Wine is hitting the headlines as never before with Sideways turning out to be one of the most lauded films of the year.
The movie, a comedy about two 40-something friends on a last bachelor fling in California wine country, has more than 40 best film and acting awards from critics in the US, and has just won three Golden Globes for best comedy, best screenplay and best score.
Sideways, by About Schmidt director Alexander Payne, stars two relative unknowns – Paul Giametti and Thomas Haden Church. Its simplicity is what seems to have captured the hearts of critics worldwide.
US film critic Roger Ebert called it ‘the best human comedy of the year’ and the New York Times described it as ‘a small masterpiece’. Around the world there are very few dissenting voices: the film is seen a small, simple gem – perhaps even more so with overblown multimillion dollar epics like Alexander dominating the movie landscape.
The film is not about wine, but wine forms the backdrop as the two friends make their shambolic way through the Santa Ynez valley. Wine is also responsible for much of the comedy. There are well-observed moments – and some slapstick – particularly in and around the tasting rooms.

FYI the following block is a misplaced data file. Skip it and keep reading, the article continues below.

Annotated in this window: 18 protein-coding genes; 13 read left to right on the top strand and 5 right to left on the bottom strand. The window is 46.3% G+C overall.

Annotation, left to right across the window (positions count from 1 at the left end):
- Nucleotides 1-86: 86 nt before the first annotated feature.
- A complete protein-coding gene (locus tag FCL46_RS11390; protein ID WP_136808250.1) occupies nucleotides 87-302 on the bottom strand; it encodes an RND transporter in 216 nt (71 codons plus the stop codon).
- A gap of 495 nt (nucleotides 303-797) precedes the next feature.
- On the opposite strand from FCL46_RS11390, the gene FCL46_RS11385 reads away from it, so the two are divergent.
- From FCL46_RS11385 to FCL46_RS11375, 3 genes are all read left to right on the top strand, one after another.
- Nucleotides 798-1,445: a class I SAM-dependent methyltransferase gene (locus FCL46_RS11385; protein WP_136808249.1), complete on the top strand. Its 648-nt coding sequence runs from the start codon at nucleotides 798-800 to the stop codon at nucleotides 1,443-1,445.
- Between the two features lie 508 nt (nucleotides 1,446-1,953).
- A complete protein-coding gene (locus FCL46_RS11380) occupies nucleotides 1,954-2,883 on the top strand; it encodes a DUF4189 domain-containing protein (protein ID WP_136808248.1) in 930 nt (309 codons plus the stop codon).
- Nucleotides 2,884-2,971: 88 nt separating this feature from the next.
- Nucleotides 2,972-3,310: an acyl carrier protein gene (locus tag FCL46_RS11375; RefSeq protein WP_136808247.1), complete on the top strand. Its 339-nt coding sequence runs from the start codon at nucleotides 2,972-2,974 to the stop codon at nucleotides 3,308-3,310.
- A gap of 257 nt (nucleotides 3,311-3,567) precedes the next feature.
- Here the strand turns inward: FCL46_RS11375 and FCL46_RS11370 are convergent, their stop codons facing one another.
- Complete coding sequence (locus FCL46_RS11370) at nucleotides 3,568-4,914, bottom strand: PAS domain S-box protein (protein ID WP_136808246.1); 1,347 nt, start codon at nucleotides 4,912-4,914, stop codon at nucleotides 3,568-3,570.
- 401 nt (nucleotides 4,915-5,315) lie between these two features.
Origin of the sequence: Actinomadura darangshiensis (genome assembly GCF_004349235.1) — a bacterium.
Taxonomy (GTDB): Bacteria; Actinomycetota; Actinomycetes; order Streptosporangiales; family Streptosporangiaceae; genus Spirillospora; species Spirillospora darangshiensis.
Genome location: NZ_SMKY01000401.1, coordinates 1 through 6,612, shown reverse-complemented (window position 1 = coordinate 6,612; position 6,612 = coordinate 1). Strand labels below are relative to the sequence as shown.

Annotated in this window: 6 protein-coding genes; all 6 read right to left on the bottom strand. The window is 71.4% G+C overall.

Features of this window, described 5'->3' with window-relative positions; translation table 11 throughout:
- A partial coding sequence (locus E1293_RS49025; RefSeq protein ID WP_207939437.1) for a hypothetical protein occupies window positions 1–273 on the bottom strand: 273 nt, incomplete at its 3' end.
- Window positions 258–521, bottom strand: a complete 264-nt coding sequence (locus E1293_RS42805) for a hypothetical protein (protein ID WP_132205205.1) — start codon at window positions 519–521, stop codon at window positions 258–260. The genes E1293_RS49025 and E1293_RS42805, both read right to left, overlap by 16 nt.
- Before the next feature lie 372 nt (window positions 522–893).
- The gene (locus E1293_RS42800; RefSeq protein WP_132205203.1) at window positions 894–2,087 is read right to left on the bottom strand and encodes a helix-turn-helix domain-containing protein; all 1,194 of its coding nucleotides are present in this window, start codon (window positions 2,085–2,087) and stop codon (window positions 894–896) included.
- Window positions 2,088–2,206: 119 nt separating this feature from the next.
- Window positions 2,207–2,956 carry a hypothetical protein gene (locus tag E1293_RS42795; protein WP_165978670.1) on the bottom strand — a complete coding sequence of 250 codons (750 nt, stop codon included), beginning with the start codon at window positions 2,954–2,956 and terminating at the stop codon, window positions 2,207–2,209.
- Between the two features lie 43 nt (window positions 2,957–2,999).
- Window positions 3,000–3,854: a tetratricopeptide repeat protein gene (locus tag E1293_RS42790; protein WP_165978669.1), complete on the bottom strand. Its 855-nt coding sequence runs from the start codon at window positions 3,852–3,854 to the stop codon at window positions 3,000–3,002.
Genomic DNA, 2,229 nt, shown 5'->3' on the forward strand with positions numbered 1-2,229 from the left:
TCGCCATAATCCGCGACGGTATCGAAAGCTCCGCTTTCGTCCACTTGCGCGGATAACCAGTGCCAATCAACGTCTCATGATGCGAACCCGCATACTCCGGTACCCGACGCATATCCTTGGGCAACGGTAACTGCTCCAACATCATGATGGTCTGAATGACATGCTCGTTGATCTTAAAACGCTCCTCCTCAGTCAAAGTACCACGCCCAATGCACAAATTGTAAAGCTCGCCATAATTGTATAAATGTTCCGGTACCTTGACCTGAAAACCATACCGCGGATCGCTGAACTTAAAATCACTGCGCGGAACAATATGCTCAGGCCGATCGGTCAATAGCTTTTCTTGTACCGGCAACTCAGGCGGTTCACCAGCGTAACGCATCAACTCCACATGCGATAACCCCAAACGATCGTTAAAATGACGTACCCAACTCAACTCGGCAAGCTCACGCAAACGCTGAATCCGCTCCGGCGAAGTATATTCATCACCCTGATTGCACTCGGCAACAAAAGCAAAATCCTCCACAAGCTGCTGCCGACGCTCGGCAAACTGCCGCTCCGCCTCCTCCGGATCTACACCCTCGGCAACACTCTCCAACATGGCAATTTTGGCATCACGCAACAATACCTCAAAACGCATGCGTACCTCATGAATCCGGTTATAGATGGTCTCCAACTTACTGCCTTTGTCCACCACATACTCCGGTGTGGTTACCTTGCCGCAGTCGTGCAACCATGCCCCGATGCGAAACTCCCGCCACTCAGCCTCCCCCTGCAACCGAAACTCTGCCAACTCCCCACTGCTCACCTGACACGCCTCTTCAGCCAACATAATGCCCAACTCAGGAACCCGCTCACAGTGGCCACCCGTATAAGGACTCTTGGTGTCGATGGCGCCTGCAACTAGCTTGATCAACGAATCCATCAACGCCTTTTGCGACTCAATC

As UK wine critic Tim Atkin points out, the film’s strengths are its characters and its simple comedy. The fact he himself is ‘a forty-something bloke wrestling with many of the issues’ facing the characters makes it especially poignant.
He adds that the wine business isn’t that accurate, as one of the characters ‘slags off both Cabernet Franc and Merlot without realising his treasured bottle of 1961 Cheval Blanc is a blend of the two.’
Perhaps the best evidence of the film’s success comes from writer Rachel Cooke, who says its theme of male mid-life crisis would not ordinarily be to her taste, ‘but Sideways is so immaculately done, its central performances so brilliant, its ending so piercingly hopeful, you’d have to have a heart of stone to resist.’
Sideways goes on general release in the UK this Friday 28 January
Written by Adam Lechmere